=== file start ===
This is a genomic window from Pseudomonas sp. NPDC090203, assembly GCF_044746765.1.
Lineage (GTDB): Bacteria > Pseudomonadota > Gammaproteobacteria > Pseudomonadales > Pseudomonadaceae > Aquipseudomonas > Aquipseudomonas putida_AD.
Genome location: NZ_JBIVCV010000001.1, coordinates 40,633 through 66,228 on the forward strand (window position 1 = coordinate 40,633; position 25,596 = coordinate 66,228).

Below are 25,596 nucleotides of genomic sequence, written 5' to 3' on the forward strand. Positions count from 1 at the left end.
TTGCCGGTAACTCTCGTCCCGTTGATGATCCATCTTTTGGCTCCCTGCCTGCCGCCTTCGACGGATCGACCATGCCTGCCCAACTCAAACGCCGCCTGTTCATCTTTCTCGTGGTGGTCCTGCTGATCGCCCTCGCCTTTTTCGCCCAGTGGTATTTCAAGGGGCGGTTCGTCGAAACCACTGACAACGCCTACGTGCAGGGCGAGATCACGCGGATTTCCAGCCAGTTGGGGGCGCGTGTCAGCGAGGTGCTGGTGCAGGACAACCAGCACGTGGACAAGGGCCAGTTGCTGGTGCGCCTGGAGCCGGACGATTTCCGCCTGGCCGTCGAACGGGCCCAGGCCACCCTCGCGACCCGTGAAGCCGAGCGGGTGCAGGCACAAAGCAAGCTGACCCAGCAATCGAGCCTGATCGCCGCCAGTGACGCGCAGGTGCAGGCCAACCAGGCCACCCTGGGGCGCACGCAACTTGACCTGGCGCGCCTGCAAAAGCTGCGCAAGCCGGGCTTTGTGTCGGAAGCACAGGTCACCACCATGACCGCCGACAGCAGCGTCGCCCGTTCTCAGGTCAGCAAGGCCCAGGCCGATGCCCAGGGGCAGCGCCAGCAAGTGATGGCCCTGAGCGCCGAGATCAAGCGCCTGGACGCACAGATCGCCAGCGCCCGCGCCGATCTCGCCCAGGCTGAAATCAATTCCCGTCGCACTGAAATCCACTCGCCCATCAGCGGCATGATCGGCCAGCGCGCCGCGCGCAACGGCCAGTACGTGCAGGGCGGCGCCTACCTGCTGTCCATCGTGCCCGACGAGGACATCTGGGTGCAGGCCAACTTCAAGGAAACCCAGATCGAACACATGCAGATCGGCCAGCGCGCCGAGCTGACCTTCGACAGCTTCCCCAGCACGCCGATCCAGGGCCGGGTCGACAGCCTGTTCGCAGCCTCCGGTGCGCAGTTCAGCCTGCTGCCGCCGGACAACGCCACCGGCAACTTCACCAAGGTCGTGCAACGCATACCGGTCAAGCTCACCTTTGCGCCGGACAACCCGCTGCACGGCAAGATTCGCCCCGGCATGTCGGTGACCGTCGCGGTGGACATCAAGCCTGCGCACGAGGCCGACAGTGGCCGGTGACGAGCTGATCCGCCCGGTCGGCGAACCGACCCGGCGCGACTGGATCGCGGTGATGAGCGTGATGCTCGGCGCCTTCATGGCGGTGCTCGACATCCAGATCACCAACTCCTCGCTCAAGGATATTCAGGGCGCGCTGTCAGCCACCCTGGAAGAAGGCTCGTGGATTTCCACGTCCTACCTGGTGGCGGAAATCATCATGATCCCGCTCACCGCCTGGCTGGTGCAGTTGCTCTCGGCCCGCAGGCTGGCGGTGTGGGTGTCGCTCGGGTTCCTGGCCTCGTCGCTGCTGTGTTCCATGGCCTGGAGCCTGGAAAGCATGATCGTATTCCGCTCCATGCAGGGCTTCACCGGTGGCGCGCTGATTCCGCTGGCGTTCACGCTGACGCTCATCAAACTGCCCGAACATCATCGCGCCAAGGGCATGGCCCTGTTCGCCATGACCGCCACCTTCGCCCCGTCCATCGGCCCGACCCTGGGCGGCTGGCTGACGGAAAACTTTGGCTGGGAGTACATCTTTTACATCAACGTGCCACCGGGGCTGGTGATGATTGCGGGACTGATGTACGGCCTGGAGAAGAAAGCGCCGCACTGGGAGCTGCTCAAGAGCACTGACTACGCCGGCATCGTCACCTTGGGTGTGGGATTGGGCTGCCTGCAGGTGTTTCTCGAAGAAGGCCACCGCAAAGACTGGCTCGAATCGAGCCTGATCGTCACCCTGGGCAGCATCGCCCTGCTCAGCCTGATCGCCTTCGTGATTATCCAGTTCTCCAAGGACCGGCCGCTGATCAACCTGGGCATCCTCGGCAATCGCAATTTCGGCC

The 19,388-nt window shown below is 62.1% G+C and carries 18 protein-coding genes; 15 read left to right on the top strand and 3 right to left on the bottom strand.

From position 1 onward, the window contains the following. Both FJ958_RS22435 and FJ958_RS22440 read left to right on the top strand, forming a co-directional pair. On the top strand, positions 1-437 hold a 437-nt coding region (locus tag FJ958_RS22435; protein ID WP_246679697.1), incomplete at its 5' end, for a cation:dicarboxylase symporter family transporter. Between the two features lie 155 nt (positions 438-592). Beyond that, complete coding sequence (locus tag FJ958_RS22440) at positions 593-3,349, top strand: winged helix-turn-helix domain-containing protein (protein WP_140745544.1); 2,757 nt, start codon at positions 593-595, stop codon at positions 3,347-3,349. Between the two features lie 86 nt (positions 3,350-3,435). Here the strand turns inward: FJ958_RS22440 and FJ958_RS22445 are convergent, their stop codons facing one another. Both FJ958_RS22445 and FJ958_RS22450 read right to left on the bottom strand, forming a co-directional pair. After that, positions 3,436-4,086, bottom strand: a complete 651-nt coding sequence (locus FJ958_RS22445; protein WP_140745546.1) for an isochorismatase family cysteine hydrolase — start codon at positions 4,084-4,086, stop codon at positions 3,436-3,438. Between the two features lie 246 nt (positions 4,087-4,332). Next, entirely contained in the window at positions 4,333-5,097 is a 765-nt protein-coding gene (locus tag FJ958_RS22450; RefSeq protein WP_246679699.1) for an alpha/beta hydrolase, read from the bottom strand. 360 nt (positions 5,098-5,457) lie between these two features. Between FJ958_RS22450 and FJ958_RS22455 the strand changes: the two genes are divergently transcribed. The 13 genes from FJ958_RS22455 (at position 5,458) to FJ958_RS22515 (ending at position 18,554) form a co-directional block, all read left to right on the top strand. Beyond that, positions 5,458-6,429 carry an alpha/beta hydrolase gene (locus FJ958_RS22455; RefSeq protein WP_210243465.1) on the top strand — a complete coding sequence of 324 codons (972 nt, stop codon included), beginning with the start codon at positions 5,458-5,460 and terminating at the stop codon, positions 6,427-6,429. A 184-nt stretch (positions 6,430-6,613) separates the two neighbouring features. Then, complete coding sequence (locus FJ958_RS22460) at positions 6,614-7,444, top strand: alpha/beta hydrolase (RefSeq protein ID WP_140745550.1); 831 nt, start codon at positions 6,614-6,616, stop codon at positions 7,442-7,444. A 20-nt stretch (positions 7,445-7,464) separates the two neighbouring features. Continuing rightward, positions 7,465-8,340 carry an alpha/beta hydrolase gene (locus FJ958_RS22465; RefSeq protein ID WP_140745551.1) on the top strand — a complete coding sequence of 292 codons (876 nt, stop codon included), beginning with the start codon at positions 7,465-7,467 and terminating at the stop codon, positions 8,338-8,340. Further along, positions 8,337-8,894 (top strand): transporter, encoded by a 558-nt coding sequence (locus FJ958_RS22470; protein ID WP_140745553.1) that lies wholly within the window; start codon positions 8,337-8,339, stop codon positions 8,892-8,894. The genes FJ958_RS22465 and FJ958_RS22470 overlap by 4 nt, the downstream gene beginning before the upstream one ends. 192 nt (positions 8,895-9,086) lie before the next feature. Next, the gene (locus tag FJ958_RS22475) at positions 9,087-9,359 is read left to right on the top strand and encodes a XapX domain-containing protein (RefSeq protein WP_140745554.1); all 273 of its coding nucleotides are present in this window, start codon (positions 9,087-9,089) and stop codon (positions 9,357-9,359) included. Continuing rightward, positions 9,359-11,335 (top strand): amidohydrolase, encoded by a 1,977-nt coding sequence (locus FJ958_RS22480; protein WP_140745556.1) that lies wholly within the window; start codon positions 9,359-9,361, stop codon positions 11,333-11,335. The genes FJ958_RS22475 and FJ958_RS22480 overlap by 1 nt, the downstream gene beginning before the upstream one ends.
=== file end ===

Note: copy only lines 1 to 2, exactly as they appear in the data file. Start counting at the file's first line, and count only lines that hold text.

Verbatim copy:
This is a genomic window from Pseudomonas sp. NPDC090203, assembly GCF_044746765.1.
Lineage (GTDB): Bacteria > Pseudomonadota > Gammaproteobacteria > Pseudomonadales > Pseudomonadaceae > Aquipseudomonas > Aquipseudomonas putida_AD.